Post by Ken Schmidt

I hope you are a reader.  Books, magazines, blogs, etc. occupy much of our time.  I have a plea.  Use discernment when reading.  There are many good books out there…and numerous ones that are not so good.  A year ago, I won a free book from a book website I frequent.  When I received the book, I read it and laughed harder than I have ever laughed reading a book.  The problem was that the book was supposed to be a theological memoir of a modern-day prophet.  This is an example of a book that impacted very few people.  It would be a dangerous book if it had wide readership. 

Why bring up this subject?  There are some authors that label themselves Christian who are having a major impact on the church.  They are hip, artsy, anguished.  They are concerned with reaching the lost without offending the lost.  The problem is that they appeal to a broad spectrum of people who are not using discernment.  They are throwing out the offensive or scandalous teachings of the gospel (the exclusivity of Christ is an especially offensive topic).  And they are doing so with deliberate ambiguity.  It is hard to pin them down on any doctrine because they love asking provocative questions (answering them with  more provocative questions) and hate labels.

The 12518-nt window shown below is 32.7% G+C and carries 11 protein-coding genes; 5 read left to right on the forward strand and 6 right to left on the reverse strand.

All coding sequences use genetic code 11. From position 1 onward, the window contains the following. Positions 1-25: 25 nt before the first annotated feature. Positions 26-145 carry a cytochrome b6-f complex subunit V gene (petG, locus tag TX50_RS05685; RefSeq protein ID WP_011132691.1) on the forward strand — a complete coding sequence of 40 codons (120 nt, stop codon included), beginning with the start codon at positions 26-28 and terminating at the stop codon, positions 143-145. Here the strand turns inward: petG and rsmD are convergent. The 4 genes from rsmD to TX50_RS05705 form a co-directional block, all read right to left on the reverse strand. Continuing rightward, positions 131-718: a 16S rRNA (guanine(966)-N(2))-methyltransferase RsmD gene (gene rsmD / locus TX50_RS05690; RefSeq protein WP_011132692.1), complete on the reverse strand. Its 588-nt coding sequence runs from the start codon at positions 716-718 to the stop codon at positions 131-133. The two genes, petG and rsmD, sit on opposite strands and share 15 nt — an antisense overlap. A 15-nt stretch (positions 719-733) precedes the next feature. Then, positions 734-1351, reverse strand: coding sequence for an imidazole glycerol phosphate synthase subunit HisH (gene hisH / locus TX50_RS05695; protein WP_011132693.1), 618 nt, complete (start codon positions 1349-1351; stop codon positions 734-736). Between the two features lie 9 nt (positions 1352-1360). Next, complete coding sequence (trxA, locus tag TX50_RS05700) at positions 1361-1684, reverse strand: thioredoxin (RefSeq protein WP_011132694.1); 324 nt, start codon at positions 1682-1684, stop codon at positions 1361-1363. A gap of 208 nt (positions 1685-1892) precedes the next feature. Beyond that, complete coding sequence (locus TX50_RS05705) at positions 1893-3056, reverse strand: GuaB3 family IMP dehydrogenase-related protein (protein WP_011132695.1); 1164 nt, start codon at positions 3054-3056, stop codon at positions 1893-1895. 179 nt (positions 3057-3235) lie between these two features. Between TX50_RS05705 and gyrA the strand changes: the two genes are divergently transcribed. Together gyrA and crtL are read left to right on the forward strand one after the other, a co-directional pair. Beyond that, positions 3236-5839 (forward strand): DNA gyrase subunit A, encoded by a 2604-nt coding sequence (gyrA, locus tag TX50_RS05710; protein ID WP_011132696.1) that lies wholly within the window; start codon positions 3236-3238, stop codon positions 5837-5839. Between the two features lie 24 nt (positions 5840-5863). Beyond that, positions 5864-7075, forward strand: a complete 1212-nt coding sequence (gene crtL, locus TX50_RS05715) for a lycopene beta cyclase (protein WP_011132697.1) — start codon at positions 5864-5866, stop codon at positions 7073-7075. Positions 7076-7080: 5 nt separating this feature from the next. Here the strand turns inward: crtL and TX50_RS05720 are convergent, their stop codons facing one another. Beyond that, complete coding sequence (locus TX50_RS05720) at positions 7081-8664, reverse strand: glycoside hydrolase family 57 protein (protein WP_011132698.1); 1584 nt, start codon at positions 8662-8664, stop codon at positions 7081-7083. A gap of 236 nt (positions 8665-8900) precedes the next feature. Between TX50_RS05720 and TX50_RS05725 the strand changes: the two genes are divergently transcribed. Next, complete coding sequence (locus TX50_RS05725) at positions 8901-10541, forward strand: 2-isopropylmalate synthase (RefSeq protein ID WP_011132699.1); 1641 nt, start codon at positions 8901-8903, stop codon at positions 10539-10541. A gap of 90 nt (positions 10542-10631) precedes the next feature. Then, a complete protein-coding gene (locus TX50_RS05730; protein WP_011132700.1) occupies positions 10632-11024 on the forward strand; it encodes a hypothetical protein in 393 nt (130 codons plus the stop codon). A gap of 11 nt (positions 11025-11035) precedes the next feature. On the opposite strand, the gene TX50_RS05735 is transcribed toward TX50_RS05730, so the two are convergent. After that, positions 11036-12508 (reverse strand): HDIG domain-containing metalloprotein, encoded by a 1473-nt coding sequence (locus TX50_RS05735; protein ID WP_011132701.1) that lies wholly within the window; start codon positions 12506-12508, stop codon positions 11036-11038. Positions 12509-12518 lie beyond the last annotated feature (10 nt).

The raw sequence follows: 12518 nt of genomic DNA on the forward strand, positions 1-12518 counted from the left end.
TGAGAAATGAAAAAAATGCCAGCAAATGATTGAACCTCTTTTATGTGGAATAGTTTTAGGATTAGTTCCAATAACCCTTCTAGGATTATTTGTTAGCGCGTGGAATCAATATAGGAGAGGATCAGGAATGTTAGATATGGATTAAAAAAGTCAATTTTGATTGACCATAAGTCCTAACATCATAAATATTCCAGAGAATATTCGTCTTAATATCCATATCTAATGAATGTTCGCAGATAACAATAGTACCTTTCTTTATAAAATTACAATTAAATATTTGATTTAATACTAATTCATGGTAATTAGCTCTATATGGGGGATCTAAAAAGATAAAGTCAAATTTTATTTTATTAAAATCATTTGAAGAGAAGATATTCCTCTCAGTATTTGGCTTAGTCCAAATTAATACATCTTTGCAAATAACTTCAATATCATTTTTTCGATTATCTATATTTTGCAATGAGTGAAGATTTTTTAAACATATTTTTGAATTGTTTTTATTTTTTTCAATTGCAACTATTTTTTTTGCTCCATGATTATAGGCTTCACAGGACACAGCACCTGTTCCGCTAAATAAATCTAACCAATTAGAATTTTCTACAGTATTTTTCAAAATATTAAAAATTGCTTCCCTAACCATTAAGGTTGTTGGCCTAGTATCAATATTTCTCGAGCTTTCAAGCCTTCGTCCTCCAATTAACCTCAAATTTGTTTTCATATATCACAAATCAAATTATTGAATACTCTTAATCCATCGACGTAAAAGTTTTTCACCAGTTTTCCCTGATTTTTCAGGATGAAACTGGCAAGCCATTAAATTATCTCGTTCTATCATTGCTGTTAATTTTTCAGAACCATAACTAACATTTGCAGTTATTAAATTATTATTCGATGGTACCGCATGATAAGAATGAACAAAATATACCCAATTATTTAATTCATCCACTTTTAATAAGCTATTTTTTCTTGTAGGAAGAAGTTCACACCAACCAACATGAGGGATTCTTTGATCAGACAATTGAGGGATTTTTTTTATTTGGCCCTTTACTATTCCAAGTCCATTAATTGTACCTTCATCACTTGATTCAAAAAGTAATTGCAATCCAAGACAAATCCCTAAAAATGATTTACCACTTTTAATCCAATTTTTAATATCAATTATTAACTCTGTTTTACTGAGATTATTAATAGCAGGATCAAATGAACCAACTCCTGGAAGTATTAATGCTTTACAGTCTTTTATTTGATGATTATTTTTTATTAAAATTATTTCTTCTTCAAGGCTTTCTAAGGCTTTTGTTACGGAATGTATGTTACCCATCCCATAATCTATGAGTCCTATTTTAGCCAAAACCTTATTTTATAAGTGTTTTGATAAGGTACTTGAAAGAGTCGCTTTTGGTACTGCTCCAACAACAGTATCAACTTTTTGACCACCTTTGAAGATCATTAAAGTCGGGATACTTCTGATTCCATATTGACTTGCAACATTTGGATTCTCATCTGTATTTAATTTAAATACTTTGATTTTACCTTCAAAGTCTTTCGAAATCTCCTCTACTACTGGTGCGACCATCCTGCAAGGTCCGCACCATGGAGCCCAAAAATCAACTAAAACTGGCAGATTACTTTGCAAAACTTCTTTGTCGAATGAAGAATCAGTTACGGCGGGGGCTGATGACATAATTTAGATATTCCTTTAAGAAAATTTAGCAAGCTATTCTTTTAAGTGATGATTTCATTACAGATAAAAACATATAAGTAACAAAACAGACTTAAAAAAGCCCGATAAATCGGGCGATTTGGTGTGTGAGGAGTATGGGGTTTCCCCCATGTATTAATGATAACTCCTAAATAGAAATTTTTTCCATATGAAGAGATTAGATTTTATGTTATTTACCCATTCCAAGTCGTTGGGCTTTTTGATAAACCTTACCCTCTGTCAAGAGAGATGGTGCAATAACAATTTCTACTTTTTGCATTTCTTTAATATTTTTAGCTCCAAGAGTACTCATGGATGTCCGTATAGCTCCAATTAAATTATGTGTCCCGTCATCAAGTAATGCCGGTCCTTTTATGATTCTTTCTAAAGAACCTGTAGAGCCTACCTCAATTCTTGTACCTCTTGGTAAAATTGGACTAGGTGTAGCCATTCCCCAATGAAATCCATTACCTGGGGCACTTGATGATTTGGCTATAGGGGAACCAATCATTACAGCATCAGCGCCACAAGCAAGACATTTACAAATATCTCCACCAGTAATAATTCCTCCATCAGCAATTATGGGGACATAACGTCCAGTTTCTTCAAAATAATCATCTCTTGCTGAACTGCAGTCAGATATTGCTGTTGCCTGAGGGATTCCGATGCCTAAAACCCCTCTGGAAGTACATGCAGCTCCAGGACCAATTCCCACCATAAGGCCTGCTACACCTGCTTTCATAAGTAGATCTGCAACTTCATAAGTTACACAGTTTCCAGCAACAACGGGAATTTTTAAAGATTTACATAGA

This plea comes in light of the newest book by Rob Bell.  In this book, Bell questions the biblical teaching of hell.  He is the most frustrating of all the Emergent authors because he does questions and ambiguity better than any contemporary author.  In this book, he is at his best.  Check out this thoughtful review of his newest book by Tim Challies.  In this review, Challies takes his artistic ambiguity to task.

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